Sure enough, I was in a fix. Truth to tell, what interest would I, Paillaram Bannerjee, a victim of jaundice getting by on the juice of Basak leaves, have in putting my foot into the bewildering business of sages and rishis? I live in Patoldanga, and it is my fate to live on rice with patol  and fish stew, day in and out. Just a handful of chanachur sets off my stomach into agonies, enough to almost send me packing! Poor me—as quiet as a cow, I fell into the clutches of Tenida, all of six feet tall and with a 42 inch wide chest!
And what that means, is impossible to imagine for those who haven’t ever had to deal with Tenida. He can make short work of anyone, from the whites on the Fort Maidan to the shifty smart-alecky shop owners of Chor Bazaar. Just by raising his hand, he effects the sensation of a big blow; the mere sight of his teeth seems as if he’s bitten off a piece of you.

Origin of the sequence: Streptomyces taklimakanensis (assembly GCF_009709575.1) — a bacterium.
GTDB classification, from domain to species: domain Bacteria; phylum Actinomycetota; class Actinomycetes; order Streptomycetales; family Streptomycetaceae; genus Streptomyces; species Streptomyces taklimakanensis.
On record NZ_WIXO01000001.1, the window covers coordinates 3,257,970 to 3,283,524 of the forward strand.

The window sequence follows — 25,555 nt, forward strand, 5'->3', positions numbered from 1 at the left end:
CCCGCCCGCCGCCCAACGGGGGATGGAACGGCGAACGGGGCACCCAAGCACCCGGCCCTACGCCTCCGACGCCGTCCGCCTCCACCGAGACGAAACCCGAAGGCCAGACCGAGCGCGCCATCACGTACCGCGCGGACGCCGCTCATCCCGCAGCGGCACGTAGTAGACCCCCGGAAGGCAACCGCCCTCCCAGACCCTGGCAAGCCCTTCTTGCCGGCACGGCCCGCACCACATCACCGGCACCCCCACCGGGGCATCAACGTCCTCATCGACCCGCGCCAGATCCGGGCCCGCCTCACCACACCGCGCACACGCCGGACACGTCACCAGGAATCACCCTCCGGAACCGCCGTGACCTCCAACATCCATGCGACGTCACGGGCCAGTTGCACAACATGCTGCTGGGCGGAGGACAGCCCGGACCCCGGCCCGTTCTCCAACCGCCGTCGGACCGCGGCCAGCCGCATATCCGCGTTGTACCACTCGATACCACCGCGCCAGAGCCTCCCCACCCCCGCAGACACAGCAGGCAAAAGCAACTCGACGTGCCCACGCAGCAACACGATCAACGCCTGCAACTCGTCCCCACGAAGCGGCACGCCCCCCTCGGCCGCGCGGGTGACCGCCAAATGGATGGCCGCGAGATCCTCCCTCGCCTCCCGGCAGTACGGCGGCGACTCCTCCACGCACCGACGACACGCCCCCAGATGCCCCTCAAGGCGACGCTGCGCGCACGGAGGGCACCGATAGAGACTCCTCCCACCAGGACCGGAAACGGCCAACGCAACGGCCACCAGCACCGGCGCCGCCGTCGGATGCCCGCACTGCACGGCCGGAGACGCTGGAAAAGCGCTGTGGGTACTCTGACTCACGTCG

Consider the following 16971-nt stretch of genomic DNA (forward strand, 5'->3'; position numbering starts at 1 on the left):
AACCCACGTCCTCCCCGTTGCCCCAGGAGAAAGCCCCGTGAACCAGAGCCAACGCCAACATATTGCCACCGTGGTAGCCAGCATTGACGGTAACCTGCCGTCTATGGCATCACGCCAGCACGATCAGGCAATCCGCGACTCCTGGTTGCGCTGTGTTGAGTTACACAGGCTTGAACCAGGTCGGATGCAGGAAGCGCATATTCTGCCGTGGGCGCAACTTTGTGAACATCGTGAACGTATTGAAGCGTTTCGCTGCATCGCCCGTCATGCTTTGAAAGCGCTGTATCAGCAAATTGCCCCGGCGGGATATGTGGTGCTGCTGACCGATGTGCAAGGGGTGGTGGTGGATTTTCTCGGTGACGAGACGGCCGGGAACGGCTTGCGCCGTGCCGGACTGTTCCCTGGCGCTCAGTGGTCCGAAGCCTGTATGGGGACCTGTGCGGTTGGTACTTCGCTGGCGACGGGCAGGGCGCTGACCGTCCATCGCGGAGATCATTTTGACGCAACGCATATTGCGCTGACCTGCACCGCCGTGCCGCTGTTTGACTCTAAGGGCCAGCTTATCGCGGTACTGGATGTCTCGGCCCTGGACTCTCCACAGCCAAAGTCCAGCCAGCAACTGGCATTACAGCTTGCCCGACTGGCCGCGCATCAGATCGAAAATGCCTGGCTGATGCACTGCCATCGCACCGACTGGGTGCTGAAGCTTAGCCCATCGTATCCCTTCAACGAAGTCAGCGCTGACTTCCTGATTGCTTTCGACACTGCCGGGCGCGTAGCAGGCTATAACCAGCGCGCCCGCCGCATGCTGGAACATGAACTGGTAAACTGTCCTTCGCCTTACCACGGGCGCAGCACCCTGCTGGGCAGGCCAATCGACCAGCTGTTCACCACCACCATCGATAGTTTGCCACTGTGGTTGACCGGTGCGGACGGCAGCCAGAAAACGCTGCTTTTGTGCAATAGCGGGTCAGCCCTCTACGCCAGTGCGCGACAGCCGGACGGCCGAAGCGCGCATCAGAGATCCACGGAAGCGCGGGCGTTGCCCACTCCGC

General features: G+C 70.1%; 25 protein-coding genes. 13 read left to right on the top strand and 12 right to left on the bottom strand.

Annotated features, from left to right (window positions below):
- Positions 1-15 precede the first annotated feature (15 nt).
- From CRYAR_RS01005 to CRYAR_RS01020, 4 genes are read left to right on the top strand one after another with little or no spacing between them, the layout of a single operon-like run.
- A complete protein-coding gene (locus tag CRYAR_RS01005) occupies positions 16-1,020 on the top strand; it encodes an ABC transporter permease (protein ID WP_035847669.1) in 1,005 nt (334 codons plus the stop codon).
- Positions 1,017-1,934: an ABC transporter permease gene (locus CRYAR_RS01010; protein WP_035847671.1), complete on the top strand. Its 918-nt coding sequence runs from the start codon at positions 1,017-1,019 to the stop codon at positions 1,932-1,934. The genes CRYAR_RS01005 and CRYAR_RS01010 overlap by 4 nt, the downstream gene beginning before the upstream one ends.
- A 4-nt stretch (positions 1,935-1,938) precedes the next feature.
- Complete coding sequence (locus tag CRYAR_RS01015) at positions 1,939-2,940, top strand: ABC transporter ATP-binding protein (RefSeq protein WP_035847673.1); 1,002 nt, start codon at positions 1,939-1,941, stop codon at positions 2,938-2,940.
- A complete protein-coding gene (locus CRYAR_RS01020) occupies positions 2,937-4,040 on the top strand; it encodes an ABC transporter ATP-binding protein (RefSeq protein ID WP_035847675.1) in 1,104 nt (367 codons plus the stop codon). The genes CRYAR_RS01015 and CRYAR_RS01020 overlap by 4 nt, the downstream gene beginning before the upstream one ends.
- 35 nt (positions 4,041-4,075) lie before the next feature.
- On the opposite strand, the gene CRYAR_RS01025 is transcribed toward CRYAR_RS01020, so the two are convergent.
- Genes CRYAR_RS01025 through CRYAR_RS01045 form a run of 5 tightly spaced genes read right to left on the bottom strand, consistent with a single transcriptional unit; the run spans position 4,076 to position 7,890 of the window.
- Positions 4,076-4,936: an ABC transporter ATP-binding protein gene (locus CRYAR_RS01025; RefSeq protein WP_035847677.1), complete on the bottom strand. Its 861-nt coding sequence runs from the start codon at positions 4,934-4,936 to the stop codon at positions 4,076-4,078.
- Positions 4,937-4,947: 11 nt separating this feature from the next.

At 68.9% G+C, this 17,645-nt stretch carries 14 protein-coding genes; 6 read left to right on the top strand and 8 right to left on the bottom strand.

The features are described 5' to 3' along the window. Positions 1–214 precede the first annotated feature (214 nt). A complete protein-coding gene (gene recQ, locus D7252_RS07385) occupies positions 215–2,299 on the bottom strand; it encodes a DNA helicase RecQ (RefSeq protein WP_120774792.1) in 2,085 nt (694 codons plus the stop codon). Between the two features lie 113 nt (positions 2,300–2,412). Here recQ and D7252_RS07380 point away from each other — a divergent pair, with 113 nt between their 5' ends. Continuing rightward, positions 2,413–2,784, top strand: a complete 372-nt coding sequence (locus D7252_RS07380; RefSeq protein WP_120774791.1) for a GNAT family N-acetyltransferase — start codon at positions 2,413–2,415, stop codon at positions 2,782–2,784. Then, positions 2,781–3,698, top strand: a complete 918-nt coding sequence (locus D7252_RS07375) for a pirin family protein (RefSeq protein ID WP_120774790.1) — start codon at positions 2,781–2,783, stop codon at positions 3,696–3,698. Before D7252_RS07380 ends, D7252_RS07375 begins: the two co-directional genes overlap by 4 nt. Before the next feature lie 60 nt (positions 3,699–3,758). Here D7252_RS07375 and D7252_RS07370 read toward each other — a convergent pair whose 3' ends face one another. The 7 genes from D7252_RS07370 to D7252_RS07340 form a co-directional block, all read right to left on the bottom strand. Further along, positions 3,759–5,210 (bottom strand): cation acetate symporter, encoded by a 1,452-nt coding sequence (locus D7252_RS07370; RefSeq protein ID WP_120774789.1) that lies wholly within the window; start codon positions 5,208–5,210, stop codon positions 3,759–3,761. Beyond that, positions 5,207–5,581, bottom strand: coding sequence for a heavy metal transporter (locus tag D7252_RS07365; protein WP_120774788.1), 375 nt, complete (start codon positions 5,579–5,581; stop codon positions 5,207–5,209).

It is because of the clutches of this fearsome Bhairava-like person that I sit here like a sage in meditation.
What else can I do!
It feels as if I have been sitting here forever. There is a hole in the forest—through it I can see that worthless Habul’s nose peeping out. Incensed by the insect-bites, I was wondering if I should or shouldn’t bash his nose in. Just then, my disciple, Dadhimukh, made his entrance.
Dadhimukh spoke up: “Oh Master, there is a request.”
I said: “Speak, child. It will certainly be heard.”
“At the close of a dark night,
I saw an astonishing dream—
The Master in god-like might,
On a fiery chariot, ascending did seem,
On the great void’s shadow-path astride.
In great fear I cried—
Yuck Yuck, thoo!”